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Thread Synchronization using VS.NET 2005

Posted by Sonu Chauhan Articles | C# Language February 27, 2006
When two or more threads need access to a shared resource, they need some way to ensure that the resource will be used by only one thread at a time. The process by which this is achieved is called synchronization.
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Synchronization is achieved in C# through the use of Monitors. Monitor is a class present in System.Threading namespace. This class provides the synchronization of threading objects using locks and wait/signals.

Monitor has the following features:

 

  • Is associated with an object on demand.
  • Is unbound, i.e., can be called directly from any Context
  • Can not be instantiated.

Monitor exposes their ability to take and release the sync block lock on an object on demand via Enter, TryEnter and Exit.

 

The Wait, Pulse and PulseAll methods are related to SyncBlocks. It is necessary to be in a synchronized region on an object before calling Wait or Pulse on that object. Wait releases the lo9ck if it is held and waits to be notified. When Wait is notified, it returns and has obtained the lock again. Pulse signals for next thread in wait queue to proceed.

 

Monitor.Enter Method

 

The Monitor.Enter method obtains the monitor lock for an object. This method will block if another thread holds the lock. It will not block if the current thread holds the lock, however the caller must ensure that the same number of Exit calls are made as there were Enter Calls.

 

Enter the Monitor for an object. An object is passed as a parameter. This call will block if another thread has entered the Monitor of the same object. It will not block if the current thread has previously entered the Monitor, however the caller must ensure that the same number of Exit calls are made as there were Enter calls.

 

The general syntax for the Enter method is given as follows:

 

public static void Enter (object obj);

 

Where

 

obj represents an object on which to acquire the monitor lock.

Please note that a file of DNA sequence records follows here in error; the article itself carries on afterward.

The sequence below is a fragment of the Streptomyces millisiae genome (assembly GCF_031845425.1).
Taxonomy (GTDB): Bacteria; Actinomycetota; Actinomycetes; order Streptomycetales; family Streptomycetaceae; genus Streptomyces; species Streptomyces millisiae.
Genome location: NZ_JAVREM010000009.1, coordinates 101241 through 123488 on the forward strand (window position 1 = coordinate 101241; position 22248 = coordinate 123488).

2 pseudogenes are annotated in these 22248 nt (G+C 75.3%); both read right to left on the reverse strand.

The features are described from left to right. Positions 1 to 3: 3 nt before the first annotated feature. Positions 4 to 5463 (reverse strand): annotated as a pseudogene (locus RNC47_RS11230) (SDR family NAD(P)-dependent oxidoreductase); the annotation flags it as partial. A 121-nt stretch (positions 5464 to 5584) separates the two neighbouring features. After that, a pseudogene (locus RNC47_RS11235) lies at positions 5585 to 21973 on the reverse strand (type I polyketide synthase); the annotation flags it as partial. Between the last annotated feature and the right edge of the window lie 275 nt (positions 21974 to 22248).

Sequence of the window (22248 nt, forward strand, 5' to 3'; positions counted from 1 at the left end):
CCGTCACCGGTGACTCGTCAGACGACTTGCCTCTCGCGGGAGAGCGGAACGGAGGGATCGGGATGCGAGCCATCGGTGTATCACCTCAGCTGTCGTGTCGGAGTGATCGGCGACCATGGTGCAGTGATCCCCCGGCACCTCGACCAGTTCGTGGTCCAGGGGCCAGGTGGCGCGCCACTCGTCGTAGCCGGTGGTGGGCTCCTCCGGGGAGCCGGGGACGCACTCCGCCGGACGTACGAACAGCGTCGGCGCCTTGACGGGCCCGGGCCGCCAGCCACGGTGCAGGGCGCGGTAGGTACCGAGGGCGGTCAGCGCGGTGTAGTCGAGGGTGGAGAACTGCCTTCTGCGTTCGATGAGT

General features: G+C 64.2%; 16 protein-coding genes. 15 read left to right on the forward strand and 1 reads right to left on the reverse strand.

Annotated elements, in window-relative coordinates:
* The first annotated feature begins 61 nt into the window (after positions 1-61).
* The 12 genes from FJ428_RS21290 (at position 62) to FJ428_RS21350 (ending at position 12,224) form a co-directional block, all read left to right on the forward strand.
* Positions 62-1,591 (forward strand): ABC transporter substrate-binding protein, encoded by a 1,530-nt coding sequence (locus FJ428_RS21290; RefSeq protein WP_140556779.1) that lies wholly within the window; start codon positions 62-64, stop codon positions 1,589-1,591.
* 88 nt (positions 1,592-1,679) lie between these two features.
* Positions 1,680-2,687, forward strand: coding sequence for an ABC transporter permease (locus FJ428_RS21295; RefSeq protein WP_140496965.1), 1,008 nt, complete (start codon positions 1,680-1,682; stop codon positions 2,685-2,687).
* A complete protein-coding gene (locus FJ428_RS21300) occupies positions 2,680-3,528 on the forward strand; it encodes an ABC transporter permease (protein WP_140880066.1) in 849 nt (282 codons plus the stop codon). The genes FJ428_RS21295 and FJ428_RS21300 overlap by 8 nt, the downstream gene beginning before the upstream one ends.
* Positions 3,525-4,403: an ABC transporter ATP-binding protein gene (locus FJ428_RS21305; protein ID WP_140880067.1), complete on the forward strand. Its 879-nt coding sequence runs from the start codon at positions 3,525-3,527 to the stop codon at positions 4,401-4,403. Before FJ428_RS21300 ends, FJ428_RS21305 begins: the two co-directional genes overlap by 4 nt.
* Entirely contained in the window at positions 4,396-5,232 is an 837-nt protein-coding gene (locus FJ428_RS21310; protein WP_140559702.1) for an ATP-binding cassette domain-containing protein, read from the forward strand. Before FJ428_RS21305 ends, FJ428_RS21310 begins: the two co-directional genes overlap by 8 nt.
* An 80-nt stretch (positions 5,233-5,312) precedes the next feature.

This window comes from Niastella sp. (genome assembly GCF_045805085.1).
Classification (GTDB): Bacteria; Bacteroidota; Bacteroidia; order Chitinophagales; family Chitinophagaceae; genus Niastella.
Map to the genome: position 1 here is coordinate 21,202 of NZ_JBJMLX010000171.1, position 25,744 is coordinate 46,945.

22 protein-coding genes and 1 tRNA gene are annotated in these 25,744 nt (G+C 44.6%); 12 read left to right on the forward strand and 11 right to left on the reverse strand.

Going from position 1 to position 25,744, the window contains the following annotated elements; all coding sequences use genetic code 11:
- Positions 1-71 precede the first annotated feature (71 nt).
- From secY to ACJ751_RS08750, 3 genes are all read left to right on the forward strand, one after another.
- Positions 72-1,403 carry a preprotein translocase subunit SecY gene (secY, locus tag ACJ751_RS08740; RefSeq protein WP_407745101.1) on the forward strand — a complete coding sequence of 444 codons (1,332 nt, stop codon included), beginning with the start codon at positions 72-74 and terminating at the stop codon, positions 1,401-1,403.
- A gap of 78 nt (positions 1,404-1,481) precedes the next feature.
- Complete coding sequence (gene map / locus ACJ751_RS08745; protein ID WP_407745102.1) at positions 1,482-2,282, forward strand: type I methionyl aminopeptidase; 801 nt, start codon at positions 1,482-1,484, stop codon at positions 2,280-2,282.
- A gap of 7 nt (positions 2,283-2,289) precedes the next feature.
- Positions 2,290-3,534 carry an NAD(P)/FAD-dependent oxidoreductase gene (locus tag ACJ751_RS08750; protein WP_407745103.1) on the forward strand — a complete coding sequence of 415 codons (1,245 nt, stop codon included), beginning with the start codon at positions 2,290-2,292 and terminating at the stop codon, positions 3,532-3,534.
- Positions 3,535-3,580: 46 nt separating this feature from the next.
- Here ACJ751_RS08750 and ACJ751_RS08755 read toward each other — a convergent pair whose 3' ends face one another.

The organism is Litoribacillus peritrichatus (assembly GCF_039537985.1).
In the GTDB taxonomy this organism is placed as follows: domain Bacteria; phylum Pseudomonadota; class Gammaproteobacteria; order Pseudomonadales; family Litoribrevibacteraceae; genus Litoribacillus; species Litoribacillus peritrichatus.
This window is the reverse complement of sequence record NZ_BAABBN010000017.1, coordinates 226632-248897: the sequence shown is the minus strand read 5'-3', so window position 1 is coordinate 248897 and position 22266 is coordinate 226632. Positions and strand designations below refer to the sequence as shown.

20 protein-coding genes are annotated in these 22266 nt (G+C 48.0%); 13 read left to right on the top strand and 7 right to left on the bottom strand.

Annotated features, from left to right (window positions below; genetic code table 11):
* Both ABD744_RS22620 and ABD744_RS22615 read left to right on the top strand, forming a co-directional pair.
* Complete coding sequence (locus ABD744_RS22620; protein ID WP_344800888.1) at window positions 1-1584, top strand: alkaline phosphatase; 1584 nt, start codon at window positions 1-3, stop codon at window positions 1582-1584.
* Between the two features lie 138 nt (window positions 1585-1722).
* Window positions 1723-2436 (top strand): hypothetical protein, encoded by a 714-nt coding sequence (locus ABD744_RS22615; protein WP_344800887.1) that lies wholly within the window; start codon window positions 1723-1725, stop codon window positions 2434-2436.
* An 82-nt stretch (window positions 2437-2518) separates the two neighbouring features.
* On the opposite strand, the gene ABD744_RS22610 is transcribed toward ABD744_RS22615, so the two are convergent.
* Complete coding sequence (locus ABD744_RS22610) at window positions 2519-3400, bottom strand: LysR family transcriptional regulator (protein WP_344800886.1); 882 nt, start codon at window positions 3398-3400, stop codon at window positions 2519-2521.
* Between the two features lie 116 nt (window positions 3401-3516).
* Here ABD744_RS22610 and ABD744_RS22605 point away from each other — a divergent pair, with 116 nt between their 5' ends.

The Thread.Interrupt method can interrupt threads waiting to enter a Monitor on an object. ThreadInterruptedException will be thrown if the thread was interrupted during a waiting state.

 

If another thread has executed an Enter on the object but not yet the corresponding Exit the current thread will block until the other thread releases the object. It is legal for the same thread to invoke Enter more then once (and it will not block); however, an equal number of Exit calls must be invoked before other threads waiting of the object will unblock.

 

Monitor.TryEnter Method

 

Similar to Enter, but will never block, or will only block for a certain amount of time.

 

Monitor.Exit Method

 

Releases the monitor lock. If one or more threads are waiting to acquire the lock, and the current thread has executed Exit, AS many times as it has executed Enter, one of the Treads will be unblocked and allowed to proceed.

 

The general syntax is given as follows:

 

public static void Exit(object obj);

 

Where

 

obj represents an object on which to release the monitor lock.

 

If the current thread owns the lock, the lock count is decremented for the specified object. If the count goes to zero (Exit has been executed as many times as Enter), other threads waiting on the object can acquire the lock.

 

Monitor.Wait Method

 

Waits for notifications passed by the Common Language Runtime from the object (via the Pulse or PluseAll method). The Wait method must be invoked from within a synchronized block of code